PtdIns(3)P is removed from the distal ends of tPCs in a target length–dependent manner
We proceeded to characterize in detail the fate of PtdIns(3)P on tPCs by time-lapse video microscopy. Fig. 4 a and Video 1 depict the phagocytosis of a filamentous bacterium by a macrophage. As the target was internalized, 2FYVE-GFP was present all along the tPC (Fig. 4 a, 1:30 and 3:00 min frames). Strikingly, this distribution was altered once a threshold length was surpassed, at which point 2FYVE-GFP began to disappear from the distal end of the tPCs (Fig. 4 a, inset i in 3:15, 5:00, and 12:30 min frames), while persisting in the nascent proximal tPC region (Fig. 4 a, inset ii in 3:15, 5:00, and 12:30 min frames). Eventually, 2FYVE-GFP dissociated completely from phagosomes upon full enclosure (Fig. 4 a, 14:45 min frame). We confirmed these observations using fixed cell imaging by correlating the total length of the tPC to its length that was positive for 2FYVE-GFP or p40PX-GFP. As shown in Fig. 4 b and Fig. S1 d, early in phagocytosis, the total length of the tPCs tended to be decorated with the PtdIns(3)P probes. However, the strong correlation between these parameters was lost as GFP-fluorescence began to disappear from the most internalized portion of tPCs, usually longer than 20 µm (Fig. 4, b and c). Hence, PtdIns(3)P persistence predominates within the proximal regions of tPCs but is eliminated if the distal regions become >20 µm in length. Importantly, this phenomenon depended on PIKfyve activity, because PtdIns(3)P probes remained associated with distal tPCs in cells incubated with apilimod (Fig. 4 d). Therefore, PtdIns(3)P production may be surpassed by its consumption by PIKfyve activity in the distal tPCs.
PtdIns(3)P loss at the tPCs correlates with their acidification
Our observations suggested that longer tPCs acquired a signaling gradient that allows for PtdIns(3)P removal. We previously showed that tPCs acquire vacuolar H+-ATPases (V-ATPases) and that small molecules, including H+, can diffuse out of the tPC to the extracellular space. Because acidification is considered a hallmark of PtdIns(3)P-negative phagolysosomes, we postulated that H+ leakage across the actin jacket could lead to failed acidification of the tPCs (Prashar et al., 2013). However, once a tPC becomes very long, a H+ gradient could be produced from its distal end to its proximal end, and perhaps luminal acidification serves to signal PtdIns(3)P termination from membranes. We therefore investigated if the acidification of tPCs affected PtdIns(3)P persistence.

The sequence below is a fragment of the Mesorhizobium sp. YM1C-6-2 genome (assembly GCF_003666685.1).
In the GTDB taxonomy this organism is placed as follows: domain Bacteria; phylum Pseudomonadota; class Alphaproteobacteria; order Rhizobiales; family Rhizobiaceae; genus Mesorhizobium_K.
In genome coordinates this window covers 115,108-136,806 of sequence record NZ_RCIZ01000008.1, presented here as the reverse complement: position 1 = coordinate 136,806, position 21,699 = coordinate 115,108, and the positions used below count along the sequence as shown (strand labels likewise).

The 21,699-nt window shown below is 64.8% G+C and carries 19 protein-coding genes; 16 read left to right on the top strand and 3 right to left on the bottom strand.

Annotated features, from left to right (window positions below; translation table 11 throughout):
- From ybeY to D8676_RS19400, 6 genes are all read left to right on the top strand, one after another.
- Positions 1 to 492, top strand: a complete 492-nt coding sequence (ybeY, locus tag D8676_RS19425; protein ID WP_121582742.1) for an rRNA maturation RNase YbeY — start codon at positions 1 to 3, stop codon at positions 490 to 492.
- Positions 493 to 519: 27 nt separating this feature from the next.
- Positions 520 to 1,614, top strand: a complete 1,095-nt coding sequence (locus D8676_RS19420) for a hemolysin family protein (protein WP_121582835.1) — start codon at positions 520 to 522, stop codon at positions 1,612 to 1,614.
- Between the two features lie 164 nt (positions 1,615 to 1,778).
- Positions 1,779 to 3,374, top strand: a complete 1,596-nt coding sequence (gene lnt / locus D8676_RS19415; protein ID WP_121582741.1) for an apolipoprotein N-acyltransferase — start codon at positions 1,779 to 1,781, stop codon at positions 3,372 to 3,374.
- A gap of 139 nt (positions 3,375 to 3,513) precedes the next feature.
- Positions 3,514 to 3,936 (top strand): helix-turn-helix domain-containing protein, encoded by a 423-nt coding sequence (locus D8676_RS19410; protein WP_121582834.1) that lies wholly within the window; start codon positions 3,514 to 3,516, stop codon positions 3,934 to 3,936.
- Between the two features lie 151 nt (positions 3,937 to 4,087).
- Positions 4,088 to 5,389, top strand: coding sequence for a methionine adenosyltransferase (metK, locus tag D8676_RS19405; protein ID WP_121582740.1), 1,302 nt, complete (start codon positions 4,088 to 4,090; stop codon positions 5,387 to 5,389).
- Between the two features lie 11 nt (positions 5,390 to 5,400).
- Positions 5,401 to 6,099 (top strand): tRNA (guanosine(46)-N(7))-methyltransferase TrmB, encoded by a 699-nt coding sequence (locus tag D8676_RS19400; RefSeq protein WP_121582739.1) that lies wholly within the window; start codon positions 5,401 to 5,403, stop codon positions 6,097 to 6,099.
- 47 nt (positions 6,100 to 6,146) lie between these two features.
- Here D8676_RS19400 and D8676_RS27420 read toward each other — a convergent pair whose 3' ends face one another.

To this end, we conjugated the pH indicator pHrodo to filamentous bacteria and used them as targets for phagocytosis. This approach allowed us to detect the occurrence of a pH gradient along the lumen of the tPCs as they elongated over time (Videos 2 and 3; selected frames in Fig. 5 and Fig. S2 a). Acidification of the tPCs, depicted by the increase of fluorescence emission in the pHrodo channel, occurred only after considerable portions of long filaments were engulfed by the macrophage, in the most distal regions of tPCs (Fig. 5, 8:45 and 11:40 frames, arrowheads), extending outward as the internalization of the bacteria proceeded to ultimately yield an acidic phagosome (Fig. 5, 21:40 frame; and Fig. S2 a). The way tPCs acidify must be the result of a balance between H+ leakage across the diffusion barriers associated with the actin jacket and the activity of the V-ATPase pumps. As tPCs grow in length, H+ leakage may not be fast enough to dissipate the acidification of their distal end. Furthermore, long tPCs could reach the perinuclear zone where they can fuse with more acidic lysosomes (Johnson et al., 2016).